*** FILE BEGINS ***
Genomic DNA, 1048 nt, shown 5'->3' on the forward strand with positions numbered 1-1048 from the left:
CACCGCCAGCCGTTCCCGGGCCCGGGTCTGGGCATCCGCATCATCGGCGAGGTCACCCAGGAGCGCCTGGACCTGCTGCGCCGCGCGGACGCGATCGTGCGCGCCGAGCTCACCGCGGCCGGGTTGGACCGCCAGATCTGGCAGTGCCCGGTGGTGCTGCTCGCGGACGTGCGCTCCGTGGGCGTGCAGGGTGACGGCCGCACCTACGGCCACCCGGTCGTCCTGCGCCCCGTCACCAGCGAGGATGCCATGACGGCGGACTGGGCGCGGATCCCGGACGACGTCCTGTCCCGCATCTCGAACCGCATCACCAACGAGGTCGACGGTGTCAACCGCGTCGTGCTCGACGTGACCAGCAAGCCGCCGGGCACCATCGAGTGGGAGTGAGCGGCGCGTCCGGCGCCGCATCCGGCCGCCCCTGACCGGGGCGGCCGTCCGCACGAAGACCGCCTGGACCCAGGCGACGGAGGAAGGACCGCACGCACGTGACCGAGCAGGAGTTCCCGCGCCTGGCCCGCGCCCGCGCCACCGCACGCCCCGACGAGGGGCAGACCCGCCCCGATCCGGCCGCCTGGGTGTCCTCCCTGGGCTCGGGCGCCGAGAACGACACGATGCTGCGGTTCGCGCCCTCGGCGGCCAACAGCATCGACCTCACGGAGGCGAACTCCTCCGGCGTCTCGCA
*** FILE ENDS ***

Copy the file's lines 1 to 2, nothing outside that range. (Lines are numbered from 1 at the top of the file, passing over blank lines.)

Genomic DNA, 1048 nt, shown 5'->3' on the forward strand with positions numbered 1-1048 from the left:
CACCGCCAGCCGTTCCCGGGCCCGGGTCTGGGCATCCGCATCATCGGCGAGGTCACCCAGGAGCGCCTGGACCTGCTGCGCCGCGCGGACGCGATCGTGCGCGCCGAGCTCACCGCGGCCGGGTTGGACCGCCAGATCTGGCAGTGCCCGGTGGTGCTGCTCGCGGACGTGCGCTCCGTGGGCGTGCAGGGTGACGGCCGCACCTACGGCCACCCGGTCGTCCTGCGCCCCGTCACCAGCGAGGATGCCATGACGGCGGACTGGGCGCGGATCCCGGACGACGTCCTGTCCCGCATCTCGAACCGCATCACCAACGAGGTCGACGGTGTCAACCGCGTCGTGCTCGACGTGACCAGCAAGCCGCCGGGCACCATCGAGTGGGAGTGAGCGGCGCGTCCGGCGCCGCATCCGGCCGCCCCTGACCGGGGCGGCCGTCCGCACGAAGACCGCCTGGACCCAGGCGACGGAGGAAGGACCGCACGCACGTGACCGAGCAGGAGTTCCCGCGCCTGGCCCGCGCCCGCGCCACCGCACGCCCCGACGAGGGGCAGACCCGCCCCGATCCGGCCGCCTGGGTGTCCTCCCTGGGCTCGGGCGCCGAGAACGACACGATGCTGCGGTTCGCGCCCTCGGCGGCCAACAGCATCGACCTCACGGAGGCGAACTCCTCCGGCGTCTCGCA